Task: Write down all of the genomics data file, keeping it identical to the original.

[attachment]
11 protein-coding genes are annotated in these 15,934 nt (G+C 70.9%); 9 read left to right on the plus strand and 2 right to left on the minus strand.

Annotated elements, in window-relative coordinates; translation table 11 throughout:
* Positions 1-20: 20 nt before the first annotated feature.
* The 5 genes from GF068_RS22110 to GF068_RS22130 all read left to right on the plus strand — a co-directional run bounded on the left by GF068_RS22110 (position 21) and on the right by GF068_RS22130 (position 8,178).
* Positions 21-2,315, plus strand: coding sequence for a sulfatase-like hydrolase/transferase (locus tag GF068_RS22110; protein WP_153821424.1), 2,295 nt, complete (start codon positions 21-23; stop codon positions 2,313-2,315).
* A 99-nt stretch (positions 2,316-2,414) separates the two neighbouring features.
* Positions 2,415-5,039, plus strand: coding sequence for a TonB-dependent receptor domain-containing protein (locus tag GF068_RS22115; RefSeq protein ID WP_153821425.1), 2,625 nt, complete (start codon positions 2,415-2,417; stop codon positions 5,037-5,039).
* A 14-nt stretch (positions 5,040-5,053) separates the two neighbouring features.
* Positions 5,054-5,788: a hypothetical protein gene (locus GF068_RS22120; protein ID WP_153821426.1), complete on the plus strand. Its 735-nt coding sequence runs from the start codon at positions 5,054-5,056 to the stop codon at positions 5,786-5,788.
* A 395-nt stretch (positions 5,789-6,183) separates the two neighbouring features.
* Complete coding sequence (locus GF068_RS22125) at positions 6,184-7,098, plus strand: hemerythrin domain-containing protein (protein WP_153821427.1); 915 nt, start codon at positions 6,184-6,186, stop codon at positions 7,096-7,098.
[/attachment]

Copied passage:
11 protein-coding genes are annotated in these 15,934 nt (G+C 70.9%); 9 read left to right on the plus strand and 2 right to left on the minus strand.

Annotated elements, in window-relative coordinates; translation table 11 throughout:
* Positions 1-20: 20 nt before the first annotated feature.
* The 5 genes from GF068_RS22110 to GF068_RS22130 all read left to right on the plus strand — a co-directional run bounded on the left by GF068_RS22110 (position 21) and on the right by GF068_RS22130 (position 8,178).
* Positions 21-2,315, plus strand: coding sequence for a sulfatase-like hydrolase/transferase (locus tag GF068_RS22110; protein WP_153821424.1), 2,295 nt, complete (start codon positions 21-23; stop codon positions 2,313-2,315).
* A 99-nt stretch (positions 2,316-2,414) separates the two neighbouring features.
* Positions 2,415-5,039, plus strand: coding sequence for a TonB-dependent receptor domain-containing protein (locus tag GF068_RS22115; RefSeq protein ID WP_153821425.1), 2,625 nt, complete (start codon positions 2,415-2,417; stop codon positions 5,037-5,039).
* A 14-nt stretch (positions 5,040-5,053) separates the two neighbouring features.
* Positions 5,054-5,788: a hypothetical protein gene (locus GF068_RS22120; protein ID WP_153821426.1), complete on the plus strand. Its 735-nt coding sequence runs from the start codon at positions 5,054-5,056 to the stop codon at positions 5,786-5,788.
* A 395-nt stretch (positions 5,789-6,183) separates the two neighbouring features.
* Complete coding sequence (locus GF068_RS22125) at positions 6,184-7,098, plus strand: hemerythrin domain-containing protein (protein WP_153821427.1); 915 nt, start codon at positions 6,184-6,186, stop codon at positions 7,096-7,098.